Tuesday. This morning Sergt. North brought in the muster & pay rolls, having filled up to of them yesterday. I completed … one for him, & he took the whole back to the Regt. to finish. Lt. Truworthy who started on Sunday for Baton Rouge for the last rolls had not returned this morning, & we fear something has befallen him on the way. 10 o’clock. The “storming party” has just got into line to be reviewed by Genl. Banks. I do not go out, as I cannot obtain a horse this morning. The commissary has brought in the balance of the three days rations, & has issued them to the companies, & all appear to be well satisfied with their share. In afternoon[!] wrote a letter to Pamelia stating how I am situated, & what the “storming party” hope & expect[!] to do. Carried the letter, with sever other home letters, to Lt. Jerrard, who will forward it if I do not survive this attack. Also gave him the certificates I made on the 28th about ordnance, ord. stores, & Quartermaster’s property that I am responsible for, so that if I am not alive to settle my co. business, he may be able to do it without loss to my family. I trust that a kind Providence will spare me to do this business myself, but think it wise to entrust it to someone who will feel interested to have it done correctly. Lt. Brown went on to the Regt., says it was mustered for payment. Capt. Wood has gone over this evening. At dress parade the Capts. Were directed to see that the companies get through with breakfast by 6 o’clock tomorrow.
Monday. Went early to Col. Berges’ quarters, for the morning whiskey ration for the men, but the Col. said there was but little left, & I need not issue any today. The men were much disappointed. Spent all the forenoon in getting three days rations from the Brigade (3rd) Commissary. The three days extend to Thursday night. Met Genl. Banks while going out to the commissary. He is to review the “storming party” at 4 ½ P.M. At that hour both Battallions came out under their commanders, & formed in line, but after waiting till after 6 o’clock it was announced that Genl. Banks was unwell & not able to review them, but that if able he would review us at 10 tomorrow.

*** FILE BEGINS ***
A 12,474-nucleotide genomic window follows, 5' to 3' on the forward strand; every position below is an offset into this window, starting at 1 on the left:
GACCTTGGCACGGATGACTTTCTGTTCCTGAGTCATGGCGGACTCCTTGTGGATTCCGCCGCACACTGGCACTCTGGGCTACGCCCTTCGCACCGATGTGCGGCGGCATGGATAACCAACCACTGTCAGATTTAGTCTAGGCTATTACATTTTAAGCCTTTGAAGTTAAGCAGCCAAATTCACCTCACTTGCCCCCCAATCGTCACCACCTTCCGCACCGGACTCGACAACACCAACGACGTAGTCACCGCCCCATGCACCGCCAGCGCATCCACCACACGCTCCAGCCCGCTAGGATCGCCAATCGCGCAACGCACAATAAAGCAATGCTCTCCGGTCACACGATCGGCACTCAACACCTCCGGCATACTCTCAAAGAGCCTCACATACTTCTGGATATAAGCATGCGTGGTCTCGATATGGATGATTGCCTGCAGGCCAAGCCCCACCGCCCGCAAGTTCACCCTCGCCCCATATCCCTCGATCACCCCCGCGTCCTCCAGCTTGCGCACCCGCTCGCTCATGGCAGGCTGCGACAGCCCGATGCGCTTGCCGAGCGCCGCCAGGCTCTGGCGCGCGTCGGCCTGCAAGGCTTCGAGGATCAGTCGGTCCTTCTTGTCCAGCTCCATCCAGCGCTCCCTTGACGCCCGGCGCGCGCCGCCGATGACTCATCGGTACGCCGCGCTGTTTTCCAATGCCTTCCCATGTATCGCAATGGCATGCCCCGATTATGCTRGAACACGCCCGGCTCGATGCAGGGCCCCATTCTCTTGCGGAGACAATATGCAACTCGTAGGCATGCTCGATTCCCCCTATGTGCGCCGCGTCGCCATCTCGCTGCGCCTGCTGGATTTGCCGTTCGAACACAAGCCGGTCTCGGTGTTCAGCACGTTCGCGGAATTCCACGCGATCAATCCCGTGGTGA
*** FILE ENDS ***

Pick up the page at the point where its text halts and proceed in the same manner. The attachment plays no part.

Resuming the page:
Went in company with bro[ther] Williams to the S[unday] S[chool] at Dr. Sunderland’s. … A good strait forward sermon made a beautiful allusion to death of Adm. Foot.
P.M. Went to Mt. Pleasant hospital … went thro’ the wards. Visited the Contraband Camp. … Went around among the col[ore]d folks. They seemed happy. Saw a novel funeral, singing, pray, shaking hands, &[c]. …
Headquarters Eleventh Corps, Near Middleton, Ma
I have received another good long letter from you written just after Maj Whittlesey and Mrs. W’s visit. I am glad they came to see you. I got a letter from Major Whittlesey at the same time. [...] I am afraid you are working too hard or doing too much. Shopping you know is very dangerous.
We are working along up towards you. The rebels are again bothering us and home. [...]
Headquarters Eleventh Corps, Middleton, Ma
Dear Sister Lizzie,